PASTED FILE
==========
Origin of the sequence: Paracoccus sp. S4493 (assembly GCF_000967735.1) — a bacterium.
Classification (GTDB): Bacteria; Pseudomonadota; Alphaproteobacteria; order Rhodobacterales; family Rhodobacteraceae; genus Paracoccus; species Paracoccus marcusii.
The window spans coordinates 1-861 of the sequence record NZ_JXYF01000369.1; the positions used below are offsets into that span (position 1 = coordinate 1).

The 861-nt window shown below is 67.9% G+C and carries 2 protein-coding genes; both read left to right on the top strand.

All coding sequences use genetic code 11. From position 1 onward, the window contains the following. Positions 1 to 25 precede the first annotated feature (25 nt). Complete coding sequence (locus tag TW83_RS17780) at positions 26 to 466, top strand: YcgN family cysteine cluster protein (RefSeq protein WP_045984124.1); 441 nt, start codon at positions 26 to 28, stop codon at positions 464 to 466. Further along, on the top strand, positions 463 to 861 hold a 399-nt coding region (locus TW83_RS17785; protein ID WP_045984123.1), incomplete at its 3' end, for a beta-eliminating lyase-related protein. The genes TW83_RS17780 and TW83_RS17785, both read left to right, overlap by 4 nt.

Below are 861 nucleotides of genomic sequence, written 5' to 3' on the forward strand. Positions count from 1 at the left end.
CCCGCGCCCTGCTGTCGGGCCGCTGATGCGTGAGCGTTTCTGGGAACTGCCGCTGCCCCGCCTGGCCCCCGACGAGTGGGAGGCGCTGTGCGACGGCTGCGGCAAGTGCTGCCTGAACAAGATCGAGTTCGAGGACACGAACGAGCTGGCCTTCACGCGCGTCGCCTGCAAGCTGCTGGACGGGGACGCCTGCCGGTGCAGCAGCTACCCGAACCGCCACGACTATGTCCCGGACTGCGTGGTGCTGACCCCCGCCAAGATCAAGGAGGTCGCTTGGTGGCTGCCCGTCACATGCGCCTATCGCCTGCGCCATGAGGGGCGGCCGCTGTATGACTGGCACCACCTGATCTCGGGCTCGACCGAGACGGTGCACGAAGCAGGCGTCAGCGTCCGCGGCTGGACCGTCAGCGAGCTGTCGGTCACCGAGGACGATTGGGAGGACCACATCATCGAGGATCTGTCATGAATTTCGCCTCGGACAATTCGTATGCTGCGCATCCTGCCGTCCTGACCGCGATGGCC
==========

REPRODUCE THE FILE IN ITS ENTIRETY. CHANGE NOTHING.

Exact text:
Origin of the sequence: Paracoccus sp. S4493 (assembly GCF_000967735.1) — a bacterium.
Classification (GTDB): Bacteria; Pseudomonadota; Alphaproteobacteria; order Rhodobacterales; family Rhodobacteraceae; genus Paracoccus; species Paracoccus marcusii.
The window spans coordinates 1-861 of the sequence record NZ_JXYF01000369.1; the positions used below are offsets into that span (position 1 = coordinate 1).

The 861-nt window shown below is 67.9% G+C and carries 2 protein-coding genes; both read left to right on the top strand.

All coding sequences use genetic code 11. From position 1 onward, the window contains the following. Positions 1 to 25 precede the first annotated feature (25 nt). Complete coding sequence (locus tag TW83_RS17780) at positions 26 to 466, top strand: YcgN family cysteine cluster protein (RefSeq protein WP_045984124.1); 441 nt, start codon at positions 26 to 28, stop codon at positions 464 to 466. Further along, on the top strand, positions 463 to 861 hold a 399-nt coding region (locus TW83_RS17785; protein ID WP_045984123.1), incomplete at its 3' end, for a beta-eliminating lyase-related protein. The genes TW83_RS17780 and TW83_RS17785, both read left to right, overlap by 4 nt.

Below are 861 nucleotides of genomic sequence, written 5' to 3' on the forward strand. Positions count from 1 at the left end.
CCCGCGCCCTGCTGTCGGGCCGCTGATGCGTGAGCGTTTCTGGGAACTGCCGCTGCCCCGCCTGGCCCCCGACGAGTGGGAGGCGCTGTGCGACGGCTGCGGCAAGTGCTGCCTGAACAAGATCGAGTTCGAGGACACGAACGAGCTGGCCTTCACGCGCGTCGCCTGCAAGCTGCTGGACGGGGACGCCTGCCGGTGCAGCAGCTACCCGAACCGCCACGACTATGTCCCGGACTGCGTGGTGCTGACCCCCGCCAAGATCAAGGAGGTCGCTTGGTGGCTGCCCGTCACATGCGCCTATCGCCTGCGCCATGAGGGGCGGCCGCTGTATGACTGGCACCACCTGATCTCGGGCTCGACCGAGACGGTGCACGAAGCAGGCGTCAGCGTCCGCGGCTGGACCGTCAGCGAGCTGTCGGTCACCGAGGACGATTGGGAGGACCACATCATCGAGGATCTGTCATGAATTTCGCCTCGGACAATTCGTATGCTGCGCATCCTGCCGTCCTGACCGCGATGGCC